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Thread: Prepositional phrases

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    Prepositional phrases

    I am confused about a particular point of syntax. To translate an English phrase as "instead of reading," do you say vmeste chitat', vmeste togo, kak chitat', or something completely different? Thanks.

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    Re: Prepositional phrases

    Quote Originally Posted by challenger
    I am confused about a particular point of syntax. To translate an English phrase as "instead of reading," do you say vmeste chitat', vmeste togo, kak chitat', or something completely different? Thanks.
    We say: "вместо того, чтобы читать" or simply: "вместо чтения".
    Could you please occasionally correct my stupid errors!
    Korrigiert bitte ab und zu meine dummen Fehler!

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    Ohhh, shtobi! Thanks

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    Hmm...is that the rule for all prepositions with the infinitive?

    На нашей гостинице гость может делать то, что хочет, исключая то, чтобы (с исключением того, чтобы) в бассейне плавать голый.

    Is that right? Would I ever do it differently?

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    Quote Originally Posted by challenger
    В нашей гостинице гость может делать то, что хочет, исключая плавание в бассейне в голом виде.
    OR:
    ...за исключением того, чтобы плавать в бассейне голым.

    "исключая то, чтобы" - так сказать нельзя.
    In Russian, all nationalities and their corresponding languages start with a lower-case letter.

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    So whether I use a gerund like плавание or a phrase like то, чтобы плавать depends on the preposition? And are those the only two ways to go about it?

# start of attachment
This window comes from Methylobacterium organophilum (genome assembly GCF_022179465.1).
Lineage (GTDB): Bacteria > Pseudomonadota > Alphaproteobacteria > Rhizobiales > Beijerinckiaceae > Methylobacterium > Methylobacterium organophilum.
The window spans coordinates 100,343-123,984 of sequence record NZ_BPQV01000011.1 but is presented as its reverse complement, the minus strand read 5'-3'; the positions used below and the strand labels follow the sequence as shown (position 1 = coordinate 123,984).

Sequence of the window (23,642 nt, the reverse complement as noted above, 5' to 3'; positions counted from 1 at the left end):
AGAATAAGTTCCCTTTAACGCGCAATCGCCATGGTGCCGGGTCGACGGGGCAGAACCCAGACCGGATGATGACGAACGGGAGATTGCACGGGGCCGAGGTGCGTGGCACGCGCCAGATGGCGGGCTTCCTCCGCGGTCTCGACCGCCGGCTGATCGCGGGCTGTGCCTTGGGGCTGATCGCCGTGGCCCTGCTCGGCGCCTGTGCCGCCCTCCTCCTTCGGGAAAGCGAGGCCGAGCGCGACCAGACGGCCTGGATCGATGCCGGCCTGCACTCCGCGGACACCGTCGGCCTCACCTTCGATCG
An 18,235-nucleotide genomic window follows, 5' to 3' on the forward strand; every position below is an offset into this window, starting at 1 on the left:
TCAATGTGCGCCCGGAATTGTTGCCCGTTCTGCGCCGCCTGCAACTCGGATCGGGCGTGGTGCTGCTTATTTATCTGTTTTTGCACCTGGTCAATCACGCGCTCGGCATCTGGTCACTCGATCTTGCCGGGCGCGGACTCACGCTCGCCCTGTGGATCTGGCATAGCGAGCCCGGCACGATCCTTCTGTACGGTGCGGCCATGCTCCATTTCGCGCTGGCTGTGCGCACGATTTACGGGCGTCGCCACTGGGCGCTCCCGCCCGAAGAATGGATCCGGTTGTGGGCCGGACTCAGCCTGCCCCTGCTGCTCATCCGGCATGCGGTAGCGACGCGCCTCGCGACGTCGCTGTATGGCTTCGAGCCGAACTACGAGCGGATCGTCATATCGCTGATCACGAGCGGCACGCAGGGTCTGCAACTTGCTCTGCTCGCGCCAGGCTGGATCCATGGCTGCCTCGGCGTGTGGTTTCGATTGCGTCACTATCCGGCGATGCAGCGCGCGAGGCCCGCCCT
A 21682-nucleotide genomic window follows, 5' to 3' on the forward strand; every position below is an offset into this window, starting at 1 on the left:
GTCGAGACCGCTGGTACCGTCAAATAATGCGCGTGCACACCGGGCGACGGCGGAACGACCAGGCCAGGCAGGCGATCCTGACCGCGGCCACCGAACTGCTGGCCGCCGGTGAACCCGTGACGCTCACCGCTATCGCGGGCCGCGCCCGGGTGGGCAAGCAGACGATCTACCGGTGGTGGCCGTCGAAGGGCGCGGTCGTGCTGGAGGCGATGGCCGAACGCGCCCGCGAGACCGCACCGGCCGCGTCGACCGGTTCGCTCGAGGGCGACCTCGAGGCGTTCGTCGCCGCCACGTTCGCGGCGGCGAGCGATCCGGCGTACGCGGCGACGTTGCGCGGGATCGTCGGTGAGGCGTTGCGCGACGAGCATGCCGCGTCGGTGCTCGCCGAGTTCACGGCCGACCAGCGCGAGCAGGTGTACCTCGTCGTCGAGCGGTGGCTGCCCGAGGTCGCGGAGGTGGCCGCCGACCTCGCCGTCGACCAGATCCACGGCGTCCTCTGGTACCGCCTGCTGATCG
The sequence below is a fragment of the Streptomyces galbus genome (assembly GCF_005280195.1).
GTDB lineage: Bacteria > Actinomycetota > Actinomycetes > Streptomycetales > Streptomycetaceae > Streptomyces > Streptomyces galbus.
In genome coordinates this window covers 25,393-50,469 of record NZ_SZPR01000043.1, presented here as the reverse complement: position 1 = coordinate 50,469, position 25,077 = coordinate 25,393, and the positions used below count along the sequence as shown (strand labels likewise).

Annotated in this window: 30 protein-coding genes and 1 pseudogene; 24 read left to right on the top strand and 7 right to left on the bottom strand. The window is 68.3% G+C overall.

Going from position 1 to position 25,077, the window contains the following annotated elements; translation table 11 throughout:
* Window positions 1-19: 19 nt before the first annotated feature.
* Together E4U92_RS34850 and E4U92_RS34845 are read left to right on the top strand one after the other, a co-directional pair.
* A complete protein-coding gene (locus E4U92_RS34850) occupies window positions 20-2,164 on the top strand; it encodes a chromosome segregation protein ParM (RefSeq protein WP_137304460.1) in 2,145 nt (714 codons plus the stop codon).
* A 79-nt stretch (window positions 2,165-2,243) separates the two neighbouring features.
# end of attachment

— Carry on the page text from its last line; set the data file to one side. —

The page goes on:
If you don't mind, this raises another question. You put "плавать голым." But Pushkin wrote: "она мёртвая упала." This startled me, because I thought the instrumental case had to be used. Is Pushkin's usage simply archaic?

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    Quote Originally Posted by challenger
    If you don't mind, this raises another question. You put "плавать голым." But Pushkin wrote: "она мёртвая упала."
    Он плавает голый - you can say so.
    But: Нельзя плавать голым / Нельзя плавать голыми.

    You can use:
    a verb not in the infinitive + adjective in the i.c. or in n.c.
    a verb in the infinitive + adjective in the i.c. (only)
    In Russian, all nationalities and their corresponding languages start with a lower-case letter.

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    Quote Originally Posted by challenger
    So whether I use a gerund like плавание
    Hm, I don't think "плавание" is a gerund. For me it's a verbal substantive.
    In Russian, all nationalities and their corresponding languages start with a lower-case letter.

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    Quote Originally Posted by Оля
    Quote Originally Posted by challenger
    So whether I use a gerund like плавание
    Hm, I don't think "плавание" is a gerund. For me it's a verbal substantive.
    Only adjectives can be "substantive," and gerunds are verbal adjectives. But as for the other, how do I know when it's alright to use то, чтобы + inf and when it isn't?

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    Quote Originally Posted by challenger
    Only adjectives can be "substantive," and gerunds are verbal adjectives.
    В русском языке есть словосочетание "отглагольное существительное", т.е. "verbal substantive".

    Quote Originally Posted by challenger
    But as for the other, how do I know when it's alright to use то, чтобы + inf and when it isn't?
    I think it depends on the context. Show me some examples.

    P.S.
    "исключая плавание в голом виде" = "за исключением того, чтобы плавать в голом виде."
    It has the same sense.
    In Russian, all nationalities and their corresponding languages start with a lower-case letter.

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